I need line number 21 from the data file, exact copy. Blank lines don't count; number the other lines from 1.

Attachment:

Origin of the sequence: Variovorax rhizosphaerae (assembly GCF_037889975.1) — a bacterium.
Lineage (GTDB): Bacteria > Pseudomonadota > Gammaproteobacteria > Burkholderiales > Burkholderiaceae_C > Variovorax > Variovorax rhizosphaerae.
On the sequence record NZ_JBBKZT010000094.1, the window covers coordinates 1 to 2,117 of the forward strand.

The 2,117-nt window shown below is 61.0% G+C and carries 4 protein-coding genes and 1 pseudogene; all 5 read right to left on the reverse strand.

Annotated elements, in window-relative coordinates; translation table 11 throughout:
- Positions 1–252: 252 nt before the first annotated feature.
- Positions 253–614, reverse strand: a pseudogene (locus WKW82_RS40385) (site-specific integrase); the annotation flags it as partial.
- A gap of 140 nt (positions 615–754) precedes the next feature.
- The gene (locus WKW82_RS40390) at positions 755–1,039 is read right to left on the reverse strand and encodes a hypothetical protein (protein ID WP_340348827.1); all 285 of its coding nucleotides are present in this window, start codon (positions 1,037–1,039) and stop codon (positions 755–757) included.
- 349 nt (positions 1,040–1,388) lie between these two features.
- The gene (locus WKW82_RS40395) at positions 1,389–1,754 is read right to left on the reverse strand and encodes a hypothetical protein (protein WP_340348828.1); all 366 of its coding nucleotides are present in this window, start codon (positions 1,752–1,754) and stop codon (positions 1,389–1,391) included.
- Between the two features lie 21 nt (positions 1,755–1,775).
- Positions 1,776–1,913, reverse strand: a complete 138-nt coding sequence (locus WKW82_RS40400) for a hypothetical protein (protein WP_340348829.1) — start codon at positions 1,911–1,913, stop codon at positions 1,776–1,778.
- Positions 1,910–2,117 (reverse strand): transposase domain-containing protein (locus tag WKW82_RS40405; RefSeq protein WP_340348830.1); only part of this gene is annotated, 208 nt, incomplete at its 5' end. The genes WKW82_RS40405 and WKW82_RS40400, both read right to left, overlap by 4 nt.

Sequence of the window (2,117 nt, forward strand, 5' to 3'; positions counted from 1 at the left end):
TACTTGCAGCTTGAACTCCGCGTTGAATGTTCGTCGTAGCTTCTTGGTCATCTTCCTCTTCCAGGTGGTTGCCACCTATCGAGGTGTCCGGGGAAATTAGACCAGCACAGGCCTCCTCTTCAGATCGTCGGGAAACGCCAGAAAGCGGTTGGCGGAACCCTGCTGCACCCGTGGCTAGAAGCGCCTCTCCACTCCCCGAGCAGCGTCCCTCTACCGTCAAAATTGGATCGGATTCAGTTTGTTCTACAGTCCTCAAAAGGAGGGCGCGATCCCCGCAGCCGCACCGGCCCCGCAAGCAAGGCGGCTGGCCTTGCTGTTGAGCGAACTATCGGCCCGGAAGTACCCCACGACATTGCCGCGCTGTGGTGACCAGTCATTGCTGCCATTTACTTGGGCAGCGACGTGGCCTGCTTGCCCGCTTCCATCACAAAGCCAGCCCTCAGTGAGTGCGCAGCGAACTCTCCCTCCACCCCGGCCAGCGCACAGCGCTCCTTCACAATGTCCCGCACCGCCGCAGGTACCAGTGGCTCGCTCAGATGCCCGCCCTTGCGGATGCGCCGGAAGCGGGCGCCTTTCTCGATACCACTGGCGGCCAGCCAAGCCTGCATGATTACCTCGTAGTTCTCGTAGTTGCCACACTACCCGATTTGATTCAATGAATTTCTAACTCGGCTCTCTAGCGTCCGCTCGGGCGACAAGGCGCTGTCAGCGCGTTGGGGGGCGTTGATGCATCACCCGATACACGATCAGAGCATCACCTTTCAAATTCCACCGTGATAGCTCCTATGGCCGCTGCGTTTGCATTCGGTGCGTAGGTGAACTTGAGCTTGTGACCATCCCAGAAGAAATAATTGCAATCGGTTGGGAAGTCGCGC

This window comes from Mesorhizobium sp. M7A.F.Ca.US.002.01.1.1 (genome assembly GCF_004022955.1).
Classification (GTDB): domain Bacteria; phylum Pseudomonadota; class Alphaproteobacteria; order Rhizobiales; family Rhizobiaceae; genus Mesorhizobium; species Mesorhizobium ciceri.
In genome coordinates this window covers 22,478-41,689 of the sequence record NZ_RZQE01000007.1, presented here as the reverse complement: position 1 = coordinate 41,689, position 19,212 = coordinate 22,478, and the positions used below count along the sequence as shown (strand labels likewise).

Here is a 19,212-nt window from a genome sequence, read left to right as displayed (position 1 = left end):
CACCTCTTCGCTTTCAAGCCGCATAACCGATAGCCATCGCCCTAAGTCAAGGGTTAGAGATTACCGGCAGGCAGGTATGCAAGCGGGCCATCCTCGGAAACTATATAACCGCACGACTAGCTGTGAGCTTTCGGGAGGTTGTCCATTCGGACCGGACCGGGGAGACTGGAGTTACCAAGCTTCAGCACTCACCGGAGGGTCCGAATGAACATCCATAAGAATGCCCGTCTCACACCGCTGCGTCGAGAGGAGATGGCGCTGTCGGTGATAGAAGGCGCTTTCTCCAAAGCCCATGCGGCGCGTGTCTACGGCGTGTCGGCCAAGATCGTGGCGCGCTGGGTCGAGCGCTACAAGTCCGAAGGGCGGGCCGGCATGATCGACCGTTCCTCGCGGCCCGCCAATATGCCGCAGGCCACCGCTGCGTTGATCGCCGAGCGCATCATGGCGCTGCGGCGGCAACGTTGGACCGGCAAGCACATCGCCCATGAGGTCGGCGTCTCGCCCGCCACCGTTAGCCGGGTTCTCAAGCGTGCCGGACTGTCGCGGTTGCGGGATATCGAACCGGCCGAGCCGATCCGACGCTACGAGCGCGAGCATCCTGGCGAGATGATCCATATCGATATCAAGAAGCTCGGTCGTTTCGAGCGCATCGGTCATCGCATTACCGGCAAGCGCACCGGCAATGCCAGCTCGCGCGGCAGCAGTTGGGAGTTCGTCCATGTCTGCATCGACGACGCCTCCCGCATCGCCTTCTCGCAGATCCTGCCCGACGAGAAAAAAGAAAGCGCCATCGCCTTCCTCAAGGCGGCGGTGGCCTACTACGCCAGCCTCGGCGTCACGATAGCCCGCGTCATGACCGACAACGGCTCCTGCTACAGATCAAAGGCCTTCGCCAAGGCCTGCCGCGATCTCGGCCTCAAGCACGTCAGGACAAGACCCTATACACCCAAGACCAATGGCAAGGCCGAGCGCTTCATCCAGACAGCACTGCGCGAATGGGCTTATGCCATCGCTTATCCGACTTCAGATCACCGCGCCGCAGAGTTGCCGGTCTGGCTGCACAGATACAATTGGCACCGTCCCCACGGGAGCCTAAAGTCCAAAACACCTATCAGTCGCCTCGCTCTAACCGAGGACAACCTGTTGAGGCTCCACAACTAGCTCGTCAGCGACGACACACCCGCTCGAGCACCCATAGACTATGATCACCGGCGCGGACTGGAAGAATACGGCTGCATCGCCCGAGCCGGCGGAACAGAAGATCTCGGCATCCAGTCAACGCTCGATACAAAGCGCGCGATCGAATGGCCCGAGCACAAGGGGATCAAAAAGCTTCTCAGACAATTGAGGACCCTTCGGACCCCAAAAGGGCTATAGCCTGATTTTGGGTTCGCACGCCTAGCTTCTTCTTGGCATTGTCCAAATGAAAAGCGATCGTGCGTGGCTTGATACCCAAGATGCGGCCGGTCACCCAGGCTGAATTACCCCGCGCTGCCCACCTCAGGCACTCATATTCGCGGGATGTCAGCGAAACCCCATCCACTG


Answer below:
CACCTCTTCGCTTTCAAGCCGCATAACCGATAGCCATCGCCCTAAGTCAAGGGTTAGAGATTACCGGCAGGCAGGTATGCAAGCGGGCCATCCTCGGAAACTATATAACCGCACGACTAGCTGTGAGCTTTCGGGAGGTTGTCCATTCGGACCGGACCGGGGAGACTGGAGTTACCAAGCTTCAGCACTCACCGGAGGGTCCGAATGAACATCCATAAGAATGCCCGTCTCACACCGCTGCGTCGAGAGGAGATGGCGCTGTCGGTGATAGAAGGCGCTTTCTCCAAAGCCCATGCGGCGCGTGTCTACGGCGTGTCGGCCAAGATCGTGGCGCGCTGGGTCGAGCGCTACAAGTCCGAAGGGCGGGCCGGCATGATCGACCGTTCCTCGCGGCCCGCCAATATGCCGCAGGCCACCGCTGCGTTGATCGCCGAGCGCATCATGGCGCTGCGGCGGCAACGTTGGACCGGCAAGCACATCGCCCATGAGGTCGGCGTCTCGCCCGCCACCGTTAGCCGGGTTCTCAAGCGTGCCGGACTGTCGCGGTTGCGGGATATCGAACCGGCCGAGCCGATCCGACGCTACGAGCGCGAGCATCCTGGCGAGATGATCCATATCGATATCAAGAAGCTCGGTCGTTTCGAGCGCATCGGTCATCGCATTACCGGCAAGCGCACCGGCAATGCCAGCTCGCGCGGCAGCAGTTGGGAGTTCGTCCATGTCTGCATCGACGACGCCTCCCGCATCGCCTTCTCGCAGATCCTGCCCGACGAGAAAAAAGAAAGCGCCATCGCCTTCCTCAAGGCGGCGGTGGCCTACTACGCCAGCCTCGGCGTCACGATAGCCCGCGTCATGACCGACAACGGCTCCTGCTACAGATCAAAGGCCTTCGCCAAGGCCTGCCGCGATCTCGGCCTCAAGCACGTCAGGACAAGACCCTATACACCCAAGACCAATGGCAAGGCCGAGCGCTTCATCCAGACAGCACTGCGCGAATGGGCTTATGCCATCGCTTATCCGACTTCAGATCACCGCGCCGCAGAGTTGCCGGTCTGGCTGCACAGATACAATTGGCACCGTCCCCACGGGAGCCTAAAGTCCAAAACACCTATCAGTCGCCTCGCTCTAACCGAGGACAACCTGTTGAGGCTCCACAACTAGCTCGTCAGCGACGACACACCCGCTCGAGCACCCATAGACTATGATCACCGGCGCGGACTGGAAGAATACGGCTGCATCGCCCGAGCCGGCGGAACAGAAGATCTCGGCATCCAGTCAACGCTCGATACAAAGCGCGCGATCGAATGGCCCGAGCACAAGGGGATCAAAAAGCTTCTCAGACAATTGAGGACCCTTCGGACCCCAAAAGGGCTATAGCCTGATTTTGGGTTCGCACGCCTAGCTTCTTCTTGGCATTGTCCAAATGAAAAGCGATCGTGCGTGGCTTGATACCCAAGATGCGGCCGGTCACCCAGGCTGAATTACCCCGCGCTGCCCACCTCAGGCACTCATATTCGCGGGATGTCAGCGAAACCCCATCCACTG